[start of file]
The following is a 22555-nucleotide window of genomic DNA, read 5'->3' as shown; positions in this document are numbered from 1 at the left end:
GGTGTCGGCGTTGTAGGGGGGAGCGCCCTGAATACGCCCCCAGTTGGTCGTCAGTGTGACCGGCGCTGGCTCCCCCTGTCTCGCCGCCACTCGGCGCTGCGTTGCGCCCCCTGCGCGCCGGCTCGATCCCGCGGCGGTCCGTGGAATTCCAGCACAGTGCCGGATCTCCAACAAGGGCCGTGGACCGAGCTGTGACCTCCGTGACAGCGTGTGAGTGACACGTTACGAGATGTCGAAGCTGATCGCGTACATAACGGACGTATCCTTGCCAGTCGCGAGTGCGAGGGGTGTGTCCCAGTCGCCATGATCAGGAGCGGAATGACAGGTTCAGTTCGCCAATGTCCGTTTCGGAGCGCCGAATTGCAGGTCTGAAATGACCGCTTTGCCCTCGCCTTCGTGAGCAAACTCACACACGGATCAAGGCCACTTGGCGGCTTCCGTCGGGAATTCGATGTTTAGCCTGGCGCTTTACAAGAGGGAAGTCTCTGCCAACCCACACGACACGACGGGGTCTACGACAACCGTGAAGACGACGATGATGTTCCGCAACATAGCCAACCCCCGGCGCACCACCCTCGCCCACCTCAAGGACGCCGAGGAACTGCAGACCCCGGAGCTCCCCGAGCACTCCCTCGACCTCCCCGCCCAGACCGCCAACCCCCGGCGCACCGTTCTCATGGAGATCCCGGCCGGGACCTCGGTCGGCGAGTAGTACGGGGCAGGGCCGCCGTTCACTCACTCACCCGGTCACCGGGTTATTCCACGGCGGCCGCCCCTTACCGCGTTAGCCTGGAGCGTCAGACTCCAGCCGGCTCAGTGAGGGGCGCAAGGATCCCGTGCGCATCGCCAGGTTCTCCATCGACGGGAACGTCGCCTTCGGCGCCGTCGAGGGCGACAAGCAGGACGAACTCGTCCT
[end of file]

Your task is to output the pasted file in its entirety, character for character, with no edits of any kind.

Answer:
The following is a 22555-nucleotide window of genomic DNA, read 5'->3' as shown; positions in this document are numbered from 1 at the left end:
GGTGTCGGCGTTGTAGGGGGGAGCGCCCTGAATACGCCCCCAGTTGGTCGTCAGTGTGACCGGCGCTGGCTCCCCCTGTCTCGCCGCCACTCGGCGCTGCGTTGCGCCCCCTGCGCGCCGGCTCGATCCCGCGGCGGTCCGTGGAATTCCAGCACAGTGCCGGATCTCCAACAAGGGCCGTGGACCGAGCTGTGACCTCCGTGACAGCGTGTGAGTGACACGTTACGAGATGTCGAAGCTGATCGCGTACATAACGGACGTATCCTTGCCAGTCGCGAGTGCGAGGGGTGTGTCCCAGTCGCCATGATCAGGAGCGGAATGACAGGTTCAGTTCGCCAATGTCCGTTTCGGAGCGCCGAATTGCAGGTCTGAAATGACCGCTTTGCCCTCGCCTTCGTGAGCAAACTCACACACGGATCAAGGCCACTTGGCGGCTTCCGTCGGGAATTCGATGTTTAGCCTGGCGCTTTACAAGAGGGAAGTCTCTGCCAACCCACACGACACGACGGGGTCTACGACAACCGTGAAGACGACGATGATGTTCCGCAACATAGCCAACCCCCGGCGCACCACCCTCGCCCACCTCAAGGACGCCGAGGAACTGCAGACCCCGGAGCTCCCCGAGCACTCCCTCGACCTCCCCGCCCAGACCGCCAACCCCCGGCGCACCGTTCTCATGGAGATCCCGGCCGGGACCTCGGTCGGCGAGTAGTACGGGGCAGGGCCGCCGTTCACTCACTCACCCGGTCACCGGGTTATTCCACGGCGGCCGCCCCTTACCGCGTTAGCCTGGAGCGTCAGACTCCAGCCGGCTCAGTGAGGGGCGCAAGGATCCCGTGCGCATCGCCAGGTTCTCCATCGACGGGAACGTCGCCTTCGGCGCCGTCGAGGGCGACAAGCAGGACGAACTCGTCCT